Posts Tagged ‘ceramics’

Coille Hooven: Tell it by Heart at the Museum of Arts and Design, New York

Installation view of Coille Hooven: Tell It By Heart.
Photo by Jenna Bascom. Courtesy of the Museum of Arts and Design.

Shotgun Reviews are an open forum where we invite the international art community to contribute timely, short-format responses to an exhibition or event. If you are interested in submitting a Shotgun Review, please click this link for more information. In this Shotgun Review, Lux Yuting Bai reviews Coille Hooven’s Tell It By Heart at the Museum of Arts and Design, New York. Focusing on material-based[…..]

Ken Price: Death Shrine I at the Harwood Museum of Art

Ken Price. Death Shrine I, 1972-76; dimensions variable. Courtesy of Ken Price Studio.

Ken Price is best known for his psychedelic ceramic sculptures: abstractions layered in paint and sanded to pristine finishes. His piece Death Shrine I (1972–1976), permanently installed at the Harwood Museum of Art in Taos, New Mexico, is an unexpected departure from this canon. The shrine is a facet of Price’s Happy’s Curios project, and is one of three such installations inspired by the iconography[…..]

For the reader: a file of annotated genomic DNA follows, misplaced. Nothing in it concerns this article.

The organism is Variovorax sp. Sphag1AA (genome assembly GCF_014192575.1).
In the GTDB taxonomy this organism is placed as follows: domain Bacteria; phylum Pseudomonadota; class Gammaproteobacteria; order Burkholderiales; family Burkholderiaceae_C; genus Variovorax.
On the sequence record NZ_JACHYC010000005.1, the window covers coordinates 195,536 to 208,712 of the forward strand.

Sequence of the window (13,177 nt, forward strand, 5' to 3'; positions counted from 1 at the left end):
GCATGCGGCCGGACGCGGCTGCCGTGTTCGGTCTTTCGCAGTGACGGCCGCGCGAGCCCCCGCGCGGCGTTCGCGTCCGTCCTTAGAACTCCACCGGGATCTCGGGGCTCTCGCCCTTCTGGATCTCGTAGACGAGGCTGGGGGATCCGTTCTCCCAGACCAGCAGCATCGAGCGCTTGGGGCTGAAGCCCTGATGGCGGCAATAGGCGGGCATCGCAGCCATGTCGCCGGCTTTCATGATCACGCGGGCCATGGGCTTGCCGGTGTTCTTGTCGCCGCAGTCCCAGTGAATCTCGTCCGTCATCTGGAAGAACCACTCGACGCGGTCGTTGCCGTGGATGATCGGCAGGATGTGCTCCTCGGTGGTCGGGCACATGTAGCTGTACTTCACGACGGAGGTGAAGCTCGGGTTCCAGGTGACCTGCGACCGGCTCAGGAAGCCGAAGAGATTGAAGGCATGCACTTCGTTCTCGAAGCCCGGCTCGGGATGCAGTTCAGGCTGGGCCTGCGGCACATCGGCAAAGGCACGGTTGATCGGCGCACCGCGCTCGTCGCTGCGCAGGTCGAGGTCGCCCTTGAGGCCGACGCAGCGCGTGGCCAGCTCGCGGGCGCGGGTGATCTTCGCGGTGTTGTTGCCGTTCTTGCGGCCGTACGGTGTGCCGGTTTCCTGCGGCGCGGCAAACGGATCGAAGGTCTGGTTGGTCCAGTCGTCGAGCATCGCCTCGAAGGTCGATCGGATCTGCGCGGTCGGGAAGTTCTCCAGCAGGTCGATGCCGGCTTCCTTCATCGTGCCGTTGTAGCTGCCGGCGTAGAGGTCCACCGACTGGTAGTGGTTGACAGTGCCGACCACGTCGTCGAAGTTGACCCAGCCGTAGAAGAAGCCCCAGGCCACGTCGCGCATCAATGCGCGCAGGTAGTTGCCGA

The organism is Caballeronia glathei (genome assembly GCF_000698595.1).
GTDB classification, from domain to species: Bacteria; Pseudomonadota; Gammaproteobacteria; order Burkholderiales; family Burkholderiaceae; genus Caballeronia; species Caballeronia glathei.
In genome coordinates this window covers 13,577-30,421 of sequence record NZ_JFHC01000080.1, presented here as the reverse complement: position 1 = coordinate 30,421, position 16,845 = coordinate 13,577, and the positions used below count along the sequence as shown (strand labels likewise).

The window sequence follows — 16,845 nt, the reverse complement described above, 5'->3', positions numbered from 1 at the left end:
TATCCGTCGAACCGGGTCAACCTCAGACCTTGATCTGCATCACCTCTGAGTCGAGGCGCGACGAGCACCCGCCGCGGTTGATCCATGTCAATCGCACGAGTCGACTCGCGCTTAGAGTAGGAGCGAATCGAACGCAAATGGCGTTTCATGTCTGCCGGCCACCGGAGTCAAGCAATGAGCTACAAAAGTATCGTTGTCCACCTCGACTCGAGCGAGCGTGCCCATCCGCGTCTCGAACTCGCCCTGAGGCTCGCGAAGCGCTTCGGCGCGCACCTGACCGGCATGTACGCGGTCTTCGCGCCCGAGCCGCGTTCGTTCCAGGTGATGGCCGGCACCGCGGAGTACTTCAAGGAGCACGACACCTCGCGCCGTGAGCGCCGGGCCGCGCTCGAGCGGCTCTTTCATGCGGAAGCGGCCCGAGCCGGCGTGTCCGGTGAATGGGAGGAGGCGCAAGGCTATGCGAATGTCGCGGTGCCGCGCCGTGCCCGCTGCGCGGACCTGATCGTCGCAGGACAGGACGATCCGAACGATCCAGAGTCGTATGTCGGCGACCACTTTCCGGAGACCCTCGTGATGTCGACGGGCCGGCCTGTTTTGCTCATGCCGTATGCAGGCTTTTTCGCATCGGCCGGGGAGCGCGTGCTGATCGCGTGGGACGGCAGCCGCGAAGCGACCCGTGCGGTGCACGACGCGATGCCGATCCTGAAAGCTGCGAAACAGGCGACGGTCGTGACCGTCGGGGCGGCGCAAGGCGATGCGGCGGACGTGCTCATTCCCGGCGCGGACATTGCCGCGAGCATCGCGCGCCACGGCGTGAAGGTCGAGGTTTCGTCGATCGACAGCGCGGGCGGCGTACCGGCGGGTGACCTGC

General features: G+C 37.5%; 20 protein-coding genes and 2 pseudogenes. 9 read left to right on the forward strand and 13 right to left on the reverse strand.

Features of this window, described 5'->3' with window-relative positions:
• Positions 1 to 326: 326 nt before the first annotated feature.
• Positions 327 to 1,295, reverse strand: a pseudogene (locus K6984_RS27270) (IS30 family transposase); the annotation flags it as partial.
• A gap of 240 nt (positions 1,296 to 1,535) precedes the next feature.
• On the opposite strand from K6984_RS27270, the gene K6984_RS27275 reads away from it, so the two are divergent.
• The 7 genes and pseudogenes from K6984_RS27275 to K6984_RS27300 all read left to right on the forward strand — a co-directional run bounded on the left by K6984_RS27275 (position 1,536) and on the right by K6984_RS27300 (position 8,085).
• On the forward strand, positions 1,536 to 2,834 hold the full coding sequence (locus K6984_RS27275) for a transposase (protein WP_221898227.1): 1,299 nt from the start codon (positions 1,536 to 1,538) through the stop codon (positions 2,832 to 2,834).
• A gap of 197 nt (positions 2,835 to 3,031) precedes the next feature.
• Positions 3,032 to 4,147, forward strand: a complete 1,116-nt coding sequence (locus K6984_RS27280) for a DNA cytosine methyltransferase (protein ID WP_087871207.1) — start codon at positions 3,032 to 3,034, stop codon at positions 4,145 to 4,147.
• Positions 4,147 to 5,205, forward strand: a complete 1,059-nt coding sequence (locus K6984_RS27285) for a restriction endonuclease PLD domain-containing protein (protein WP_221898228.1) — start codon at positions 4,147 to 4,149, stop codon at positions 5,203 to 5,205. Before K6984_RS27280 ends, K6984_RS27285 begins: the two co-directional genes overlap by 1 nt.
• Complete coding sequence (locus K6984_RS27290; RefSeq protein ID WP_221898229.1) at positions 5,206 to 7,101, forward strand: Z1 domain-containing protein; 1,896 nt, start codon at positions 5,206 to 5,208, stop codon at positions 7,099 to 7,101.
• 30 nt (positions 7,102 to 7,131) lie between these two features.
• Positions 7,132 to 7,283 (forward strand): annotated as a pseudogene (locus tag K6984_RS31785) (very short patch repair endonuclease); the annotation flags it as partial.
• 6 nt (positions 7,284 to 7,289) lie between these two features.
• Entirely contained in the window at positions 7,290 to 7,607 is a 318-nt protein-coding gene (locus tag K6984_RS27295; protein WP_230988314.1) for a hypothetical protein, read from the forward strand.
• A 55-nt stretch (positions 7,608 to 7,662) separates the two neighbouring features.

Ehren Tool: One Death Is a Tragedy at Pro Arts Gallery

Ehren Tool’s cup-throwing demonstration; Frank Ogawa Plaza, Saturday, Oct. 11, 2014; Pro Arts Gallery, Oakland, California. Courtesy of the Artist and Pro Arts Gallery. Photo: Amanda N. Simons.

Shotgun Reviews are an open forum where we invite the international art community to contribute timely, short-format responses to an exhibition or event. If you are interested in submitting a Shotgun Review, please click this link for more information. In this Shotgun Review, Amanda N. Simons reviews Ehren Tool’s solo exhibition One Death Is a Tragedy at Pro Arts Gallery in Oakland, California. Ehren Tool’s 2 x 2 Solos[…..]

The Weird and the Northwest: An Interview with Cynthia Lahti

Cynthia Lahti’s work spans a multitude of mediums, from collage to ceramics, altered books, and painting. Populated by strange or uncanny figures—often children in masks and costumes—her works are odes to the off-kilter. If there’s violence in her mark-making, nearby is always a tender or vulnerable gesture. Tailing her solo exhibition Elsewhere at PDX Contemporary and a residency in Berlin, Cynthia Lahti was also recently[…..]